Global value chains played a big role in lifting millions out of poverty in Asia. For the past few decades, Asia and the Pacific’s robust production of goods and services boosted the region’s growth. However, global value chains also face unprecedented challenges. The coronavirus disease (COVID-19) pandemic severely strained global value chains. Beyond COVID-19, global value chains also face risks from geopolitical tensions and climate change, according to Global Value Chain Development Report 2021: Beyond Production. ADB Economist Elisabetta Gentile joins ADB Insight to discuss the future of global value chains and how pairing social protection policies with global value chains can further secure the region of the benefits of inclusive growth.

Transcript

Nisha Pillai

Hello and welcome to ADB insight.

I'm Nisha Pillai. For the past few decades, the Asia Pacific region has become a central link in the production of goods and services worldwide.

From pharmaceuticals to fashion, IT to automobiles, the region has enjoyed a competitive advantage in so-called ‘global value chains’ and it’s a magnet for companies looking for a competitive edge. 

Its strategic position in these global value chains has turbo boosted Asia’s growth. But today they’re facing unprecedented challenges. COVID has wrought havoc. Economic lockdowns have displaced workers from factory floors and crippled regional production. An ADB report shows that 90% of GVCs have been impacted by a combination of the pandemic and trade tensions. Now with vaccination rates rising, the region’s economies are slowly coming back to life, but struggling to keep with up with the speed of global demand. 

In short, global value chains -- and the Asia-Pacific’s role within those -- are at a critical crossroads. Here to unpack the issues is Elisabetta Gentile - an economist with the ADB.

First of all, Elisabetta, how does ADB see the role of global value chains in driving economic growth and development in the Asia Pacific region?

Elisabetta Gentile

We have estimated that between 2005 and 2015 Asia lifted more than 600 million people out of poverty. And the rise of global value chains has a big role to play. This is really the superpower of global value chains; the fact that thanks to the rapidly decreasing costs of moving goods, moving people, and moving ideas, it has become possible to decentralize the production process to different places in the world, and actually achieve cost-savings in the process, which is the most incredible thing.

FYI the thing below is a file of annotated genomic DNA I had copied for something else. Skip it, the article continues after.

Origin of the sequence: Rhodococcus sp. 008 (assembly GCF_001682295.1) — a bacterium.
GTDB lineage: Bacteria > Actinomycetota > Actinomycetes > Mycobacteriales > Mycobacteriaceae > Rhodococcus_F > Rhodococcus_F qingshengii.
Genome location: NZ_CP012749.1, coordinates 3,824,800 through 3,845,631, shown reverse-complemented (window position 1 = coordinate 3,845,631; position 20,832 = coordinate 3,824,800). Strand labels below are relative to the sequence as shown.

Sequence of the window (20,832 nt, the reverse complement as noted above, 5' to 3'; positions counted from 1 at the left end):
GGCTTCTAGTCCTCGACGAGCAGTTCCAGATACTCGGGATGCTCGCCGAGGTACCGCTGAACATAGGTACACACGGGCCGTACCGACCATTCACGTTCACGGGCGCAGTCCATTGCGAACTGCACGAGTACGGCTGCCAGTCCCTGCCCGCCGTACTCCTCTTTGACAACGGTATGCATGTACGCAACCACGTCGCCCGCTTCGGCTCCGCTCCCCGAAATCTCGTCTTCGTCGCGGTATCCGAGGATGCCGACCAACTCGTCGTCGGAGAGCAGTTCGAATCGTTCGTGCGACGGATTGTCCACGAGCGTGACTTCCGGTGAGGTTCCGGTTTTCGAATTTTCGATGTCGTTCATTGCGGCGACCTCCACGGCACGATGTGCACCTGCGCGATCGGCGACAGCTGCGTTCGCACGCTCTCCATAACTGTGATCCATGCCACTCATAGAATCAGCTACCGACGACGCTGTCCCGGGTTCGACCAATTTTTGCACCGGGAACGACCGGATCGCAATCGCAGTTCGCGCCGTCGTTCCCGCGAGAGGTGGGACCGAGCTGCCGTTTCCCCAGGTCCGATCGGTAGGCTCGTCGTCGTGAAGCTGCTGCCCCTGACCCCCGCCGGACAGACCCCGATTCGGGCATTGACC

I can think of a few important examples in Asia. So, the textile industry in Bangladesh is definitely a great example. You might be wearing a T-shirt made in Bangladesh right now that is made out of cotton grown in the US, which maybe has been taken to Indonesia for processing, and then turned into fabric in the People's Republic of China, and then maybe re-exported to Bangladesh for cutting and for printing, and then from there shipped to stores all over the world all the way to your closet. So, this is the superpower of global value chains.

Nisha Pillai

The pandemic has shaken up virtually every aspect of our economies and societies. In what way, particularly, have GVCs been impacted?

Elisabetta Gentile

Well, I like to refer to the impact of COVID-19 on global value chains as a double whammy. A double whammy because global value chains have been hit hard both when the pandemic started, but also now that we are in the middle of a recovery. At the beginning there were lockdowns all over the world so workers could not go to the office, demand for a lot of products collapsed, whereas demands for other products surged, creating shortages. The most famous example of that would be the shortage of personal protective equipment. 

But now that we are beginning to recover, we are again observing disruptions in global value chains, as there is a massive surge in demand for pretty much anything, which is putting a lot of stress on the existing infrastructure and is also putting producers under stress because they just cannot cope with a very high demand.

Nisha Pillai